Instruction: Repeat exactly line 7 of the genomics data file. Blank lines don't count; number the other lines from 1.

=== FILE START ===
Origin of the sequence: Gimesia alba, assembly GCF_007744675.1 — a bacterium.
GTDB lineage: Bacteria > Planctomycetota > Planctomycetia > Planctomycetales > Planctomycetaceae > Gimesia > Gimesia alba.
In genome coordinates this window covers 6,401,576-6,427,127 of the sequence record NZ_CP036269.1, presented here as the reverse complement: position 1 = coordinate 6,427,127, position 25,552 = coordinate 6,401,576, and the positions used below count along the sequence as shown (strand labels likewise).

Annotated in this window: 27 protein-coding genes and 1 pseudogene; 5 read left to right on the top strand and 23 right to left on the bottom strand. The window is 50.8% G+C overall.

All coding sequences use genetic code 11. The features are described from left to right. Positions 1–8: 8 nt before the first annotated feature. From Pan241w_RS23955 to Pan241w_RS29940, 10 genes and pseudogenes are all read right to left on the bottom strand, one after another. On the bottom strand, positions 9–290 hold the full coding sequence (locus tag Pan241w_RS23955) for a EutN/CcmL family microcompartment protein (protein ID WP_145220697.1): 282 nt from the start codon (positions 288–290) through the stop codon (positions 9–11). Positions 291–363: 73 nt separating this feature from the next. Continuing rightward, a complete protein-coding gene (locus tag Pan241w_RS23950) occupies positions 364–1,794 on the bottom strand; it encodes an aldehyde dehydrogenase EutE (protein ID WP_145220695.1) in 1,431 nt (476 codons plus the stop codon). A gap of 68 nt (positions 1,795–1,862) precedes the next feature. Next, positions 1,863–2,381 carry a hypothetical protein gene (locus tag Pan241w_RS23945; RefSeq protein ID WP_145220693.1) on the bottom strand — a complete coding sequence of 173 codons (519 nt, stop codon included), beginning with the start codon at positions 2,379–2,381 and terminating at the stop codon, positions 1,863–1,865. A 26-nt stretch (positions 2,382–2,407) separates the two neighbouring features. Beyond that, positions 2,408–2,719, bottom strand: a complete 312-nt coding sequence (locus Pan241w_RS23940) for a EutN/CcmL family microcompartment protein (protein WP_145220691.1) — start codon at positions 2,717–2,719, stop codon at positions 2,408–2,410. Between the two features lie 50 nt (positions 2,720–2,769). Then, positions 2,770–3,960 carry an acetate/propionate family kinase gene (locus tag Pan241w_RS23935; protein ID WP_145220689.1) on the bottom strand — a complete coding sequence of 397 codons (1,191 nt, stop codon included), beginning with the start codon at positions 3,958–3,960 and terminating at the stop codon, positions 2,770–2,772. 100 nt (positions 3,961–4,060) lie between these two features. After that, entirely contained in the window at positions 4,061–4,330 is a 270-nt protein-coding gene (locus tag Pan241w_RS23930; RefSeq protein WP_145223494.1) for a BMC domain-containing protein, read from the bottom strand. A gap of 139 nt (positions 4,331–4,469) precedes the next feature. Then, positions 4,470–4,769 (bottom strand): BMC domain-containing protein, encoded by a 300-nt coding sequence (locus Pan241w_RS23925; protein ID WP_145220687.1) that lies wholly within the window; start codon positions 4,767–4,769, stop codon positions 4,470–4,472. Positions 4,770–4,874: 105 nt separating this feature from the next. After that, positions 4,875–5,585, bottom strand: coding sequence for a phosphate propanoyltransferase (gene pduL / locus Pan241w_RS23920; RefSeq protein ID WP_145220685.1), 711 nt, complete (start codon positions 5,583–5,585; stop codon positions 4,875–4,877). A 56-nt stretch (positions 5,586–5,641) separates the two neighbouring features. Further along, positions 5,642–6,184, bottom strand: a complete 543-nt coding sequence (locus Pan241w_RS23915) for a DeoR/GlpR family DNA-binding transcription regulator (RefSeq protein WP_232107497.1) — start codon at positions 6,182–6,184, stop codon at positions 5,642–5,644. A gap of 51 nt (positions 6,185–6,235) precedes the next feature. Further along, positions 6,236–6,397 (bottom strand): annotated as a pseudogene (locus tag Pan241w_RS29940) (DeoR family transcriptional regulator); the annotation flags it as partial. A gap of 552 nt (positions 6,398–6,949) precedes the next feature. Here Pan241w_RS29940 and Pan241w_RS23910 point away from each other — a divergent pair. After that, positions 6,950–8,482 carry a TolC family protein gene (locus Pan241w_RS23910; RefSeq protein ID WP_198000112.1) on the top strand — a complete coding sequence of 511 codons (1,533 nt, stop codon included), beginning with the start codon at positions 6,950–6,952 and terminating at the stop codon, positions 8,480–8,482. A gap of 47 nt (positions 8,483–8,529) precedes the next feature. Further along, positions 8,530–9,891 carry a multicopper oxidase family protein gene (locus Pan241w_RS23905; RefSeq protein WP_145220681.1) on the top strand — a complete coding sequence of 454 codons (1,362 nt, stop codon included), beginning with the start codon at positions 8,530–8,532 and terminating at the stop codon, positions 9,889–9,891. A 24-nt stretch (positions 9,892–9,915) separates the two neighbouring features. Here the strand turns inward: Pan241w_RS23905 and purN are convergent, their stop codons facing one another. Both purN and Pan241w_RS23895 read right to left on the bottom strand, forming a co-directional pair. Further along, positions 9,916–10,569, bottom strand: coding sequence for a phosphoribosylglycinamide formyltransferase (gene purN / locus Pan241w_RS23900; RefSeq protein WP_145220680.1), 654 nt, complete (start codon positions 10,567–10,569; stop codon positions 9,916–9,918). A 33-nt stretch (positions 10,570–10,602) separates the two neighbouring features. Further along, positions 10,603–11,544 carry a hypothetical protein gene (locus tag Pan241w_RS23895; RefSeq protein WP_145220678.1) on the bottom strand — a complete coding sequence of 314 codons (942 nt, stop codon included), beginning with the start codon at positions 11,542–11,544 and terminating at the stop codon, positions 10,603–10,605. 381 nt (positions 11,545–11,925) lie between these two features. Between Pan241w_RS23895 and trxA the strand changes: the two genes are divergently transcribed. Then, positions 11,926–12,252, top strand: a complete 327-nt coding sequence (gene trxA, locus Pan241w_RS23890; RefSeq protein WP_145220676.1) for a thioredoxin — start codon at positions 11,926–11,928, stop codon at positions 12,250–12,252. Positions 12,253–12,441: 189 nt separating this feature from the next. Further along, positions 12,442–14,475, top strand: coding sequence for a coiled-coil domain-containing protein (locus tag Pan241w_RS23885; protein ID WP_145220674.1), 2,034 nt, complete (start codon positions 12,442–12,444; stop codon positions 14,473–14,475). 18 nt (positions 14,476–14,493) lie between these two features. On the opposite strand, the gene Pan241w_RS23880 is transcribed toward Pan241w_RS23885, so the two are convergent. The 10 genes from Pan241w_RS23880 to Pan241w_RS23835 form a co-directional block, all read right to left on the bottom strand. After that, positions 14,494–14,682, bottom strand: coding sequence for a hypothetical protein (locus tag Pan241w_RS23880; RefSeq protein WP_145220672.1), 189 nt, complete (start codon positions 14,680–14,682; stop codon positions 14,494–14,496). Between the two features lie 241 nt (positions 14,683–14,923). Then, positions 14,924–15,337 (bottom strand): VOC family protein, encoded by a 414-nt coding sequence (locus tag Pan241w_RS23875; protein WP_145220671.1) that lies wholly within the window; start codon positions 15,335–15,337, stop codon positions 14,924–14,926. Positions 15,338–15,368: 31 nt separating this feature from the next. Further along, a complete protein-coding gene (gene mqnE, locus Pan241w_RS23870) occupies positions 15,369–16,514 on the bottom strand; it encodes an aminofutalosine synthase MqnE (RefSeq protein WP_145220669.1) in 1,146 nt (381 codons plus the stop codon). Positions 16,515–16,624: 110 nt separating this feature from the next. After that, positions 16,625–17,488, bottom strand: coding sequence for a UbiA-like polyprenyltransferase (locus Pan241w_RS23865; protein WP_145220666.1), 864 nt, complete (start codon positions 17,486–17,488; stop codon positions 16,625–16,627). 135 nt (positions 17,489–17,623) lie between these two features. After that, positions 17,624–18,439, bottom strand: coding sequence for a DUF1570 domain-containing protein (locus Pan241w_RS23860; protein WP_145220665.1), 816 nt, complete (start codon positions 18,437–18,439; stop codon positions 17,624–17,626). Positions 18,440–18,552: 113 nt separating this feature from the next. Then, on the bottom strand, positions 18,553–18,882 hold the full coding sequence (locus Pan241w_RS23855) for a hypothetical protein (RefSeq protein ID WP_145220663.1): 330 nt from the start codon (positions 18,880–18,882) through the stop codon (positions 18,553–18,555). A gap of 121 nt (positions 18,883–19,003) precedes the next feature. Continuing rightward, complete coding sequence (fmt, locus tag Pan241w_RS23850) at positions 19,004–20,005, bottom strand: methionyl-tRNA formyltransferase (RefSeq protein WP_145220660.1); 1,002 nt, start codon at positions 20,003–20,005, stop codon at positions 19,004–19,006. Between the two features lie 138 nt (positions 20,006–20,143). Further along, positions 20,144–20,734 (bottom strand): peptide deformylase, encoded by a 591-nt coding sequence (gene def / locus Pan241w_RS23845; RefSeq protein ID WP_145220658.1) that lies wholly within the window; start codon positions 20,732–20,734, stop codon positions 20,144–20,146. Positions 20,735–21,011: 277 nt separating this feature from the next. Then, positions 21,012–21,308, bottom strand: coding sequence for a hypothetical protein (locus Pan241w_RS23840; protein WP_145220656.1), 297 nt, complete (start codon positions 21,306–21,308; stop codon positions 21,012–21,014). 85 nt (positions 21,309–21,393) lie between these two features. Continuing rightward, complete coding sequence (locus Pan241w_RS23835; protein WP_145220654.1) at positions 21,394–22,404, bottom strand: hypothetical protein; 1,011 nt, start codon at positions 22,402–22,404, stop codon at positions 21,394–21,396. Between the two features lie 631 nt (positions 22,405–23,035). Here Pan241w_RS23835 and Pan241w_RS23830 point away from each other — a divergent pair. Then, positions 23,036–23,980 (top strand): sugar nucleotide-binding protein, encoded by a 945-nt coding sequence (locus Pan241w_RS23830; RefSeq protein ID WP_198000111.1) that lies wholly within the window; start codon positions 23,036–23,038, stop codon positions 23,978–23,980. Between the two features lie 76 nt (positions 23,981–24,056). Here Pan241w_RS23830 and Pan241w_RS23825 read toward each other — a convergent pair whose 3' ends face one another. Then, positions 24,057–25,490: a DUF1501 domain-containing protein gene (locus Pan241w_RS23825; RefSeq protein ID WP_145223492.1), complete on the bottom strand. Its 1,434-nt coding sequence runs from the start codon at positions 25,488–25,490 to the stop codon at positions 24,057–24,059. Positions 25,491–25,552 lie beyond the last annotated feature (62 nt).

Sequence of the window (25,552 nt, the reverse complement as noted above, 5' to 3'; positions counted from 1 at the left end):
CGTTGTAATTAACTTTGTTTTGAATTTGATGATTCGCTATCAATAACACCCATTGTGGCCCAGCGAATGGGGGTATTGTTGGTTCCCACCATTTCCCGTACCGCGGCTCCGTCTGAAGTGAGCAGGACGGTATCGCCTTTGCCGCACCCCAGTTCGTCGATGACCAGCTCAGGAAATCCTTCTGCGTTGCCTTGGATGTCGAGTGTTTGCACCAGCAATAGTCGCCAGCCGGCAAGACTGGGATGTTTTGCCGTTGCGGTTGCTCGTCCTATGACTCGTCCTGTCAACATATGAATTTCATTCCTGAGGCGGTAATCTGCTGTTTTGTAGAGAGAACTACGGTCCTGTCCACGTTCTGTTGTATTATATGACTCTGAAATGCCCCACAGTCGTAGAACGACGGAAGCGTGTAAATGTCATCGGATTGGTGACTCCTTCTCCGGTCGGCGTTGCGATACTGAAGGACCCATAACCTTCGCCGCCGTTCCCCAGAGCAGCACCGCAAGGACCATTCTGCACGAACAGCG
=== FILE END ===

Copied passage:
CGTTGTAATTAACTTTGTTTTGAATTTGATGATTCGCTATCAATAACACCCATTGTGGCCCAGCGAATGGGGGTATTGTTGGTTCCCACCATTTCCCGTACCGCGGCTCCGTCTGAAGTGAGCAGGACGGTATCGCCTTTGCCGCACCCCAGTTCGTCGATGACCAGCTCAGGAAATCCTTCTGCGTTGCCTTGGATGTCGAGTGTTTGCACCAGCAATAGTCGCCAGCCGGCAAGACTGGGATGTTTTGCCGTTGCGGTTGCTCGTCCTATGACTCGTCCTGTCAACATATGAATTTCATTCCTGAGGCGGTAATCTGCTGTTTTGTAGAGAGAACTACGGTCCTGTCCACGTTCTGTTGTATTATATGACTCTGAAATGCCCCACAGTCGTAGAACGACGGAAGCGTGTAAATGTCATCGGATTGGTGACTCCTTCTCCGGTCGGCGTTGCGATACTGAAGGACCCATAACCTTCGCCGCCGTTCCCCAGAGCAGCACCGCAAGGACCATTCTGCACGAACAGCG